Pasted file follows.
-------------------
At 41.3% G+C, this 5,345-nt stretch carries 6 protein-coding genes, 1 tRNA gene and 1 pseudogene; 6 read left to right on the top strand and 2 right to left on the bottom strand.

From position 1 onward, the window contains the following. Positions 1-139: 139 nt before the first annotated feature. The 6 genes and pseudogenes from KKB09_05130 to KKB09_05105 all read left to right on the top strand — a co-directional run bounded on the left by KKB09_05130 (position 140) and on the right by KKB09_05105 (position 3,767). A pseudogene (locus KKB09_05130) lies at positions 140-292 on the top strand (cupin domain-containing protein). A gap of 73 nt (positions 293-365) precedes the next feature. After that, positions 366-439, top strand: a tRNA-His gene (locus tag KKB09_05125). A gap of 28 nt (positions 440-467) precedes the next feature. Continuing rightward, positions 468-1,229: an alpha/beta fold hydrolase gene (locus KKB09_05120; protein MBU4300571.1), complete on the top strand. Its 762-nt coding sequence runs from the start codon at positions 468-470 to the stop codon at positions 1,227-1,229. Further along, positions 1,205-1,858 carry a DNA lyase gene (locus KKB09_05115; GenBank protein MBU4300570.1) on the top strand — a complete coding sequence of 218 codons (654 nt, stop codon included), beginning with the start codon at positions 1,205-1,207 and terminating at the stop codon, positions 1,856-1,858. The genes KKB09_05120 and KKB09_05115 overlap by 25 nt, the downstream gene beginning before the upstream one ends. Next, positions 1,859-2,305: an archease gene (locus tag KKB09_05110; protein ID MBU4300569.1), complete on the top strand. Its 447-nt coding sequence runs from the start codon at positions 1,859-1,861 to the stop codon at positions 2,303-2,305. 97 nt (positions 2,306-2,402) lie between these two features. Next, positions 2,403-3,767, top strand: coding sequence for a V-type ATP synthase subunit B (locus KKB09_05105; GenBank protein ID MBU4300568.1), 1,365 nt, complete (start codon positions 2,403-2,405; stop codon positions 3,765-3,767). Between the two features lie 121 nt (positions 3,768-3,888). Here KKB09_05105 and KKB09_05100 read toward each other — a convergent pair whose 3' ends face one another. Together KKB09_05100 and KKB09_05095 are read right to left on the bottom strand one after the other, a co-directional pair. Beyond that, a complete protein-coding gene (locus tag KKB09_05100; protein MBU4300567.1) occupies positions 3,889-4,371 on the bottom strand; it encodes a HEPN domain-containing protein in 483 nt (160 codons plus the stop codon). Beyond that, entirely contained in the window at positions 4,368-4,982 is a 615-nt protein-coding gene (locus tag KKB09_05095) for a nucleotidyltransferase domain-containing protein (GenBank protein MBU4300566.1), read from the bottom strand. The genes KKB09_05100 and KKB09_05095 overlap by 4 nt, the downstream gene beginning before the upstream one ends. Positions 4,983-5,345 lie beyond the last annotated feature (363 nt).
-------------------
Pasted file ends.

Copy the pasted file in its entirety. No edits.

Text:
At 41.3% G+C, this 5,345-nt stretch carries 6 protein-coding genes, 1 tRNA gene and 1 pseudogene; 6 read left to right on the top strand and 2 right to left on the bottom strand.

From position 1 onward, the window contains the following. Positions 1-139: 139 nt before the first annotated feature. The 6 genes and pseudogenes from KKB09_05130 to KKB09_05105 all read left to right on the top strand — a co-directional run bounded on the left by KKB09_05130 (position 140) and on the right by KKB09_05105 (position 3,767). A pseudogene (locus KKB09_05130) lies at positions 140-292 on the top strand (cupin domain-containing protein). A gap of 73 nt (positions 293-365) precedes the next feature. After that, positions 366-439, top strand: a tRNA-His gene (locus tag KKB09_05125). A gap of 28 nt (positions 440-467) precedes the next feature. Continuing rightward, positions 468-1,229: an alpha/beta fold hydrolase gene (locus KKB09_05120; protein MBU4300571.1), complete on the top strand. Its 762-nt coding sequence runs from the start codon at positions 468-470 to the stop codon at positions 1,227-1,229. Further along, positions 1,205-1,858 carry a DNA lyase gene (locus KKB09_05115; GenBank protein MBU4300570.1) on the top strand — a complete coding sequence of 218 codons (654 nt, stop codon included), beginning with the start codon at positions 1,205-1,207 and terminating at the stop codon, positions 1,856-1,858. The genes KKB09_05120 and KKB09_05115 overlap by 25 nt, the downstream gene beginning before the upstream one ends. Next, positions 1,859-2,305: an archease gene (locus tag KKB09_05110; protein ID MBU4300569.1), complete on the top strand. Its 447-nt coding sequence runs from the start codon at positions 1,859-1,861 to the stop codon at positions 2,303-2,305. 97 nt (positions 2,306-2,402) lie between these two features. Next, positions 2,403-3,767, top strand: coding sequence for a V-type ATP synthase subunit B (locus KKB09_05105; GenBank protein ID MBU4300568.1), 1,365 nt, complete (start codon positions 2,403-2,405; stop codon positions 3,765-3,767). Between the two features lie 121 nt (positions 3,768-3,888). Here KKB09_05105 and KKB09_05100 read toward each other — a convergent pair whose 3' ends face one another. Together KKB09_05100 and KKB09_05095 are read right to left on the bottom strand one after the other, a co-directional pair. Beyond that, a complete protein-coding gene (locus tag KKB09_05100; protein MBU4300567.1) occupies positions 3,889-4,371 on the bottom strand; it encodes a HEPN domain-containing protein in 483 nt (160 codons plus the stop codon). Beyond that, entirely contained in the window at positions 4,368-4,982 is a 615-nt protein-coding gene (locus tag KKB09_05095) for a nucleotidyltransferase domain-containing protein (GenBank protein MBU4300566.1), read from the bottom strand. The genes KKB09_05100 and KKB09_05095 overlap by 4 nt, the downstream gene beginning before the upstream one ends. Positions 4,983-5,345 lie beyond the last annotated feature (363 nt).